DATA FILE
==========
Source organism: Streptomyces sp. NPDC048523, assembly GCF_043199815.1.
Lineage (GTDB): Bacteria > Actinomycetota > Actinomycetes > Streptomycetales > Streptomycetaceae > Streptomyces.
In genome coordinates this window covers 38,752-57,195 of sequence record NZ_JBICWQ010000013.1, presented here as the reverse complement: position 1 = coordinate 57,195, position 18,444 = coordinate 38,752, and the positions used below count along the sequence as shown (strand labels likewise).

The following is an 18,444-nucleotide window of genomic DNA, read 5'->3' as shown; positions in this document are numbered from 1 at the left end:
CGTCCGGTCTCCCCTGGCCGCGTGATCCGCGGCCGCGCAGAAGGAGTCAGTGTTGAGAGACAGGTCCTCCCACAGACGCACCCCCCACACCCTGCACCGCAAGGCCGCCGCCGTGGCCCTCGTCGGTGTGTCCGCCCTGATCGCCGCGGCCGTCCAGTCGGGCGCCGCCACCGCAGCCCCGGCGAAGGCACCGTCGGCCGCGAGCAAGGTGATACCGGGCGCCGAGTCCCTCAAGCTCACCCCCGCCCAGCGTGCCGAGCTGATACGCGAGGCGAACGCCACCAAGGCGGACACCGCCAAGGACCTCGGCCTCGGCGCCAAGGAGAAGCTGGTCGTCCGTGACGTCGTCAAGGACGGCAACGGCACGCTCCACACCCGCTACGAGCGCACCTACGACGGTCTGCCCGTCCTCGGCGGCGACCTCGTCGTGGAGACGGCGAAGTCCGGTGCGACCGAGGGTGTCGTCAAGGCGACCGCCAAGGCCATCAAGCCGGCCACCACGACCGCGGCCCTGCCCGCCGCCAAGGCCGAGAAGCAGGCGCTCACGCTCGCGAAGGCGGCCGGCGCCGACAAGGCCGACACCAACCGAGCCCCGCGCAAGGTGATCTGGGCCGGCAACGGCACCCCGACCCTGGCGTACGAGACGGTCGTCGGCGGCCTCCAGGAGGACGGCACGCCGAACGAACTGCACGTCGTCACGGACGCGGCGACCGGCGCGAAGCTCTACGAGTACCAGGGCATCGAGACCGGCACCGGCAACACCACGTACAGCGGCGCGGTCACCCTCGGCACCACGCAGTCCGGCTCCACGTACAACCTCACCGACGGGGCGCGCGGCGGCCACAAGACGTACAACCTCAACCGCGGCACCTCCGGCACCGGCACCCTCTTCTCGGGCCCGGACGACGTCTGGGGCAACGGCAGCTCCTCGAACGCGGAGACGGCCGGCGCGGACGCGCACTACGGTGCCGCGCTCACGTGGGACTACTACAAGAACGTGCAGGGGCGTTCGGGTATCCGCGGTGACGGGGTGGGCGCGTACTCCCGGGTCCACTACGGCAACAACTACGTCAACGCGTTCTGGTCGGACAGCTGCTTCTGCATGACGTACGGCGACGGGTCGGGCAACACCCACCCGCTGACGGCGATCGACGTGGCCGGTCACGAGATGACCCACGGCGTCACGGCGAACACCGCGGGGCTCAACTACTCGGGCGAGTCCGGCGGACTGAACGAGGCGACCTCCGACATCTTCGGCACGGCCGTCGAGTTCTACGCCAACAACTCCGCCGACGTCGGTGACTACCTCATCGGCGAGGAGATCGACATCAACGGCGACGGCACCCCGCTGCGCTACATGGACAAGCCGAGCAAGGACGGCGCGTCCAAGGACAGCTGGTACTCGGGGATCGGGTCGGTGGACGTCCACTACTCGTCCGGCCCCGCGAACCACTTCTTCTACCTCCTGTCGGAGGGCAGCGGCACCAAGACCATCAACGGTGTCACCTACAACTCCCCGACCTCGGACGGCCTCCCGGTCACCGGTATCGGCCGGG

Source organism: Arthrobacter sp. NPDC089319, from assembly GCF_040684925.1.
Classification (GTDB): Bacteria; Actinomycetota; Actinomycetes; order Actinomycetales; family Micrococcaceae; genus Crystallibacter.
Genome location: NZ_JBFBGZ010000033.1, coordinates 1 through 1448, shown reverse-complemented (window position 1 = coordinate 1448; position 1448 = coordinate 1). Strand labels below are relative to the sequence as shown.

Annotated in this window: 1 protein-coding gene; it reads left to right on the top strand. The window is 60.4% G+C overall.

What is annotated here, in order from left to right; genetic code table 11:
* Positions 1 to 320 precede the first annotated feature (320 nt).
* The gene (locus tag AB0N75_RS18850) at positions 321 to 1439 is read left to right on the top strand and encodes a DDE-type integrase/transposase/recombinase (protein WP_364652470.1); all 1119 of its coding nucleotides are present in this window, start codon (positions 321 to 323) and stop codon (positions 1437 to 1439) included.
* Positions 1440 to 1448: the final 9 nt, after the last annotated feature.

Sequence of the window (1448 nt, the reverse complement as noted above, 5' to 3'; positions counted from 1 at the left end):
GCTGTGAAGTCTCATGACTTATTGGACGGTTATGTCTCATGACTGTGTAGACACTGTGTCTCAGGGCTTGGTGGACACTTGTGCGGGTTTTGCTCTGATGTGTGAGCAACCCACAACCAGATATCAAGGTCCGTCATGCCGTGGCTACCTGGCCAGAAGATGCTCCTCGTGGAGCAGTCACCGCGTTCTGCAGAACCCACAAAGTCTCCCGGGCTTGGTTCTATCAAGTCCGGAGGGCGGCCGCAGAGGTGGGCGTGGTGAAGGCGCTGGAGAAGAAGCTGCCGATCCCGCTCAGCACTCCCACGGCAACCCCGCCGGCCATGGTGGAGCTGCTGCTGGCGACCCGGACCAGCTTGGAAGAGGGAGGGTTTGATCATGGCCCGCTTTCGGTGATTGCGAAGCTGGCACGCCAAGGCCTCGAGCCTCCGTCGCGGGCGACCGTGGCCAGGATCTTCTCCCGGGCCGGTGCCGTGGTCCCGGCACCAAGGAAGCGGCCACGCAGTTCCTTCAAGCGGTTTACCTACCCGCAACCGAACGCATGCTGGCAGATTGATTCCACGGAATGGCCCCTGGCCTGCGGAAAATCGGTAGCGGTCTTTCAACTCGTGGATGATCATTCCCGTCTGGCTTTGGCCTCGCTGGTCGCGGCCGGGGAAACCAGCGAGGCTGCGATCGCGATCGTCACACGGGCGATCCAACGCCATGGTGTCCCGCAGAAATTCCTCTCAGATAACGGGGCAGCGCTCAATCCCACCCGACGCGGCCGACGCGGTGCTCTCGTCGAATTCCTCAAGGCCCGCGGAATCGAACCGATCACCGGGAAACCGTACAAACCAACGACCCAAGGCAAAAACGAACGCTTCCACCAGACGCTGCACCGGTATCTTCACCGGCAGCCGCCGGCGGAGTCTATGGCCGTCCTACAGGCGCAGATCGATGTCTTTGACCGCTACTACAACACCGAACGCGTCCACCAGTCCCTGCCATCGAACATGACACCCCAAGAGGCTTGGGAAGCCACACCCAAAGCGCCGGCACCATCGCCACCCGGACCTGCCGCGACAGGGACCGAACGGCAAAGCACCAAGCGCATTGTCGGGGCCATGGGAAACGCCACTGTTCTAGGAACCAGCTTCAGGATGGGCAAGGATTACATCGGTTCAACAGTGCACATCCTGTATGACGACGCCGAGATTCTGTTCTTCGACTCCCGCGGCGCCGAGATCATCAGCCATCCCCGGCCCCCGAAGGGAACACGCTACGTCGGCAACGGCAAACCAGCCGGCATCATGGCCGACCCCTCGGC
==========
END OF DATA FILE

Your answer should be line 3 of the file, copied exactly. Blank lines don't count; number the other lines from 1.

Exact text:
In genome coordinates this window covers 38,752-57,195 of sequence record NZ_JBICWQ010000013.1, presented here as the reverse complement: position 1 = coordinate 57,195, position 18,444 = coordinate 38,752, and the positions used below count along the sequence as shown (strand labels likewise).